“Government for the past two years has attached an extraordinary importance to agriculture with the view to making it the true backbone of Ghana’s economy. Government, through the Ministry of Agriculture, has therefore put in measures to ensure that this target is achieved within the shortest possible time.
“What we are witnessing today from Yara Ghana could therefore not have come at a better time.
“This is also taking place at a time that government through the Ministry of Agriculture is implementing a major initiative to boost agriculture in the country.”
The initiative, tagged ‘Planting for Food and Jobs’, has been set in motion for close to two years now. This strategy supports the Ghanaian farmer in various ways. These include the supply of subsidised fertilisers and other agro-chemicals, supply of free seedlings, and capacity building programmes among others aimed at eventually increasing yields while creating more job opportunities, especially the youth.
He explained details of the policy and expressed his delight at the new facility’s completion by Yara Ghana.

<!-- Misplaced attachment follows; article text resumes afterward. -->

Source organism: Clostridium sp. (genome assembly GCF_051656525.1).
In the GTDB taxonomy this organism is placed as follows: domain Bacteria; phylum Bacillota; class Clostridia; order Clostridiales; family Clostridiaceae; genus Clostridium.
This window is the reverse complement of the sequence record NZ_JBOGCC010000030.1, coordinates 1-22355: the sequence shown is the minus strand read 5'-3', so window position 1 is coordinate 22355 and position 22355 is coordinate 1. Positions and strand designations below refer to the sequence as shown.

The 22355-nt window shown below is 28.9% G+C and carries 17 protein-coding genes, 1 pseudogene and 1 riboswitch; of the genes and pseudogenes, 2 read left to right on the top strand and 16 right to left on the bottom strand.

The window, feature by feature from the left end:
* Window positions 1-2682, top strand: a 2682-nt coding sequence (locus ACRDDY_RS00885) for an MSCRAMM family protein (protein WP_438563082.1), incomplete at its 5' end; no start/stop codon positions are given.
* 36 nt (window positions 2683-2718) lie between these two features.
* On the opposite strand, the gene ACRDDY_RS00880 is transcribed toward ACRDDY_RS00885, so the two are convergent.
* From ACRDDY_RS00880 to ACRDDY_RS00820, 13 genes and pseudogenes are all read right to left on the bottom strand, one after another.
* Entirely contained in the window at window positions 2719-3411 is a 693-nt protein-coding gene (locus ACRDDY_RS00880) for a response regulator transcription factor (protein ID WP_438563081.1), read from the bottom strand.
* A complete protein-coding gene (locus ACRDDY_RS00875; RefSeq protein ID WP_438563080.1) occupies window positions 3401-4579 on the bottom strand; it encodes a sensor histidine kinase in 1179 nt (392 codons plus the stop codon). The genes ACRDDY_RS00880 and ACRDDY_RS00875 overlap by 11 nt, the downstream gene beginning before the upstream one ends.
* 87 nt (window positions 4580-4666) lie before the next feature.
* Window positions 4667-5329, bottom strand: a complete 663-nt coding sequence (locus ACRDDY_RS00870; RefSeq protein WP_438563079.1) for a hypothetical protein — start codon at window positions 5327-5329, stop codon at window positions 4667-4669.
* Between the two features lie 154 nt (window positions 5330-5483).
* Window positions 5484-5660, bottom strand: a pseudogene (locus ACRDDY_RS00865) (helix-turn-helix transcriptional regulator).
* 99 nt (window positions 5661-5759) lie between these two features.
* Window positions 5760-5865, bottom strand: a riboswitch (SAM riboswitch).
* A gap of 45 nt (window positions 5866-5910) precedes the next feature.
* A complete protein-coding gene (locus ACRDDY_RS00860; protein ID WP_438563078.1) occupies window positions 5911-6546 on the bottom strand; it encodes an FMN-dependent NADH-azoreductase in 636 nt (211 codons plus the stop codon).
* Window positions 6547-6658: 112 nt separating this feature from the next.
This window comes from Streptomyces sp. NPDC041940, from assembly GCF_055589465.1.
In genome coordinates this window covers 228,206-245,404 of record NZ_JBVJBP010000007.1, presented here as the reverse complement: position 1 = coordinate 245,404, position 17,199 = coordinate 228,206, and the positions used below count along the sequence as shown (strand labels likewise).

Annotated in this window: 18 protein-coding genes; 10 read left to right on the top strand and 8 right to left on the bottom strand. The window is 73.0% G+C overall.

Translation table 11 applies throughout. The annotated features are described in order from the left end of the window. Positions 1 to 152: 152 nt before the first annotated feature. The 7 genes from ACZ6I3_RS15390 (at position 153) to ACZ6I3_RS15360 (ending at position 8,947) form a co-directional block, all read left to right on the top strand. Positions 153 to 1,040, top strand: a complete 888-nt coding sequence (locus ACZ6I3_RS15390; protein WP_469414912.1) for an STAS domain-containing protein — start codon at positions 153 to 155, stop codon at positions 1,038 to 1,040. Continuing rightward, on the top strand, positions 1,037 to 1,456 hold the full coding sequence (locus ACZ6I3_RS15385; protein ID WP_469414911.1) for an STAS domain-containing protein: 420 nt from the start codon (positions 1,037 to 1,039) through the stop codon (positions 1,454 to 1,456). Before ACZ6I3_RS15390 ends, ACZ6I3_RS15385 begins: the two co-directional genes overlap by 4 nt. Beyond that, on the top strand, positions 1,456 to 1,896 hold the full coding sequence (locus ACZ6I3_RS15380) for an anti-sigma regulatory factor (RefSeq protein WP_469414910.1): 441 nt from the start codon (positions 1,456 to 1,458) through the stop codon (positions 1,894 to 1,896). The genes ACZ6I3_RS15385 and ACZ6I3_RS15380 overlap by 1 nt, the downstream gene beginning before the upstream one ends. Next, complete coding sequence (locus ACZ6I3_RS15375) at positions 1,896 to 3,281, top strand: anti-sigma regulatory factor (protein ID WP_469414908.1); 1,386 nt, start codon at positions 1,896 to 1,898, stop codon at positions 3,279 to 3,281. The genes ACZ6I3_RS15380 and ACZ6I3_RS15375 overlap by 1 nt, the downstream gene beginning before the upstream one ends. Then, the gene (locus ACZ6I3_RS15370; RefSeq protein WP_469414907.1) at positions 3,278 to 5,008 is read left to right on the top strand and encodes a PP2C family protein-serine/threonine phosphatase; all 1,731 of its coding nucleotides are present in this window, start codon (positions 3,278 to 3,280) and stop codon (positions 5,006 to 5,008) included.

“The overall goal is to contribute to modernizing the agricultural sector, which will lead to structural transformation of the national economy.
“It is anchored on five strategic pillars – provision of improved seeds, fertilisers, dedicated extension services, marketing and e-Agriculture.”
President Akuffo-Addo launched the programme in April 2017. Since then, the following have been achieved among others:
- Distribution of over 100,000 bags of cereal and legume seeds; 50,000 sachets of vegetable seeds; and about 2,500,000 bags of fertiliser
- Recruitment of over 1000 agricultural extension personnel
- Establishment of a taskforce to assess the status of warehouses and storage facilities nationwide for rehabilitation
- Creation of market opportunities for farmers by linking them with institutional buyers such as the School Feeding Programme and Prisons Service; and
- Electronically registering some 50,000 farmers out of the more than 250,000 manually registered.